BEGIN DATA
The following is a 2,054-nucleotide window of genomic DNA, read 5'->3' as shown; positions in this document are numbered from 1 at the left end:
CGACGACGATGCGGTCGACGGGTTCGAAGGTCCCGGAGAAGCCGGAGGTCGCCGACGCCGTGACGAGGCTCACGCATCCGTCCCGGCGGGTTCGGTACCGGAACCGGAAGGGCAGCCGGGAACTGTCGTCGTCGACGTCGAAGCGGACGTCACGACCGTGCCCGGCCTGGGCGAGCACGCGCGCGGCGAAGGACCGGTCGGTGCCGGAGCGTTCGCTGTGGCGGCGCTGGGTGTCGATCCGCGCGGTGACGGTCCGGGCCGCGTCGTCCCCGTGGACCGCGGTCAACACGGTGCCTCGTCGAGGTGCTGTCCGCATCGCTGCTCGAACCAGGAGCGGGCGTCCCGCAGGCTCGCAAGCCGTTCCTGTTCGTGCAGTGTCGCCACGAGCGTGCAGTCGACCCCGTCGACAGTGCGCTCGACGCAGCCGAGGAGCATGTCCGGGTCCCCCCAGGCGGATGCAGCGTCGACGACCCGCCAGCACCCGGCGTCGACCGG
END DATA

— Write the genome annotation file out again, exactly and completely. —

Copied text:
The following is a 2,054-nucleotide window of genomic DNA, read 5'->3' as shown; positions in this document are numbered from 1 at the left end:
CGACGACGATGCGGTCGACGGGTTCGAAGGTCCCGGAGAAGCCGGAGGTCGCCGACGCCGTGACGAGGCTCACGCATCCGTCCCGGCGGGTTCGGTACCGGAACCGGAAGGGCAGCCGGGAACTGTCGTCGTCGACGTCGAAGCGGACGTCACGACCGTGCCCGGCCTGGGCGAGCACGCGCGCGGCGAAGGACCGGTCGGTGCCGGAGCGTTCGCTGTGGCGGCGCTGGGTGTCGATCCGCGCGGTGACGGTCCGGGCCGCGTCGTCCCCGTGGACCGCGGTCAACACGGTGCCTCGTCGAGGTGCTGTCCGCATCGCTGCTCGAACCAGGAGCGGGCGTCCCGCAGGCTCGCAAGCCGTTCCTGTTCGTGCAGTGTCGCCACGAGCGTGCAGTCGACCCCGTCGACAGTGCGCTCGACGCAGCCGAGGAGCATGTCCGGGTCCCCCCAGGCGGATGCAGCGTCGACGACCCGCCAGCACCCGGCGTCGACCGG